This presentation reflects a Command Post Exercise (CPX) that was conducted with a platoon of British Army soldiers using the Commercial Off The Shelf (COTS) PC Game ‘Wargame Red Dragon’ (WRD). The following article (also downloadable as a PDF) explains in greater detail why and how the activity was conducted.
The author is a British Infantry Major who at the time of conducting the events was a Captain in charge of a rehabilitation platoon.
Broken Body, Active Mind
Being the commander of a rehabilitation platoon could easily be viewed as an undesirable posting. All my soldiers were unable, through injury or sickness, to participate in the full range of training that I was used to running as an infantry officer. The post also naturally comes with a heavier burden of medical, welfare and policy bureaucracy which must be learnt, if not entirely mastered, in order to promote the recovery of the platoon. The nature of a rehabilitation platoon, however, makes it ideal for conceptual development. Indeed the minds of the broken (no disrespect intended) are in desperate need of stimulation and focus to avoid fixating on their plight, often prolonging their recovery and, for some, triggering their intention to leave the service altogether. The format for a typical day would see the troops under dedicated physiotherapists and injury specialists in the morning so by the time I got them for afternoon lessons they were generally fatigued. Therefore, the more practical I could make the lessons, and the more interaction involved generally, the better the outcome. The example in this article is but one iteration of a series of practical professional military education (PME) activities, largely centred on the use of wargaming, I employed to teach my soldiers. Those that came before me, and those that followed me, not doubt did things differently. That is, of course, their prerogative and the pleasure of one’s own command. I do not seek to compare methods, only to share what I consider to be an effective technique that others could replicate and improve upon.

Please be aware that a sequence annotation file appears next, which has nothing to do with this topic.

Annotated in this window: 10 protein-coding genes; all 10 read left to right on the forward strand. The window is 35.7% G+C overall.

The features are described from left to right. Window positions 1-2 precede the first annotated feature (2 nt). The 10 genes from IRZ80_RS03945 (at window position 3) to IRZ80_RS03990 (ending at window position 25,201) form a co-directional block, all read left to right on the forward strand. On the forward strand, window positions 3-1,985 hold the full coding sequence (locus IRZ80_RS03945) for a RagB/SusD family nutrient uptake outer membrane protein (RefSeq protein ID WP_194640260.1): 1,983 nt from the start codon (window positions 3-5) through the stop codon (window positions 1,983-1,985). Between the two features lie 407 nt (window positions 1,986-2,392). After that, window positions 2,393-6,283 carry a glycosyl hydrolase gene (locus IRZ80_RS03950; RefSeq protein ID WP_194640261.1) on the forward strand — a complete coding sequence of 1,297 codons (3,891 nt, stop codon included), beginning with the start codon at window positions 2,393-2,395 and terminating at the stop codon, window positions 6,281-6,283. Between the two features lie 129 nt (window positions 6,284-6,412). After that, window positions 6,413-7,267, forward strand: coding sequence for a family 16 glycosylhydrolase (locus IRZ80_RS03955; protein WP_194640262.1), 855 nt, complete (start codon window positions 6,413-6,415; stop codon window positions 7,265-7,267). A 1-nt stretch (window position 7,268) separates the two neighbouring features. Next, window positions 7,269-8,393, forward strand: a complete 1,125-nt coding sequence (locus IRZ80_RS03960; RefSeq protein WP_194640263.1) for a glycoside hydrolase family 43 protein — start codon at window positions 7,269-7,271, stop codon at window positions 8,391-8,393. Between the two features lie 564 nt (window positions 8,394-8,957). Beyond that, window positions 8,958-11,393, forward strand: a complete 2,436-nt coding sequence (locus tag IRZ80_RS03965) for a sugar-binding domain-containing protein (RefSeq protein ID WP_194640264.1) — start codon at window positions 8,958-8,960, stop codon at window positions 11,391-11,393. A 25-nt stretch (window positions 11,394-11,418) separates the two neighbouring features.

Bill Bennott – “How we walk with the broken speaks louder than how we sit with the great’
Figure 1: ‘Highway to Seoul’ map (3vs3) with operational overlay superimposed.
Birth of an idea
Walking into the lines after duty one evening I discovered several of my charges playing a commercial PC game ‘Wargame Red Dragon’ in some form of multiplayer engagement. There was an electric sense of competition and associated bragging rights for the winner. Some casual enquiries revealed who the ‘best’ players of this little clique were. After a short discussion I had their support for using the simulation to train them in the upcoming Defensive Doctrine module. I decided that the best way to incorporate the simulation was as a CPX timed to assess conceptual understanding of defensive doctrine taught by traditional methods.
I set about identifying a multiplayer map (3×3) that was would suit the scenario, pitting a BLUFOR Armoured Infantry BattleGroup (BG) in area defence against a larger mechanised REDFOR. The decision to simulate armoured forces was three-fold. Firstly it provided more variety of force elements for the participants to play around with and help develop their understanding of the Army (remembering that not everyone wants to be a light infantryman, or indeed an infantryman of any sort). Secondly, armoured forces were more survivable and mobile than light infantry which, in WRD at least, have a tendency of dying in vast quantities if not kept in hard cover! Finally, it was something different to the normal (the troops would say ‘boring’) light infantry on light infantry fight with which they were well versed. I had to build three types of ‘deck’ – BLUFOR Company (Coy), BLUFOR BG headquarters (HQ) and REDFOR Battalion (Bn) using the armoury in WRD. The battle would be fought between two REDFOR players (each a reinforced Bn) and four BLUFOR players (three Coys and one HQ) on a 3vs3 size map.
Figure 2: Front page of the FRAGO given to the Coy Comds – you can incorporate as much Operational Staff Work as you deem worthwhile into the simulation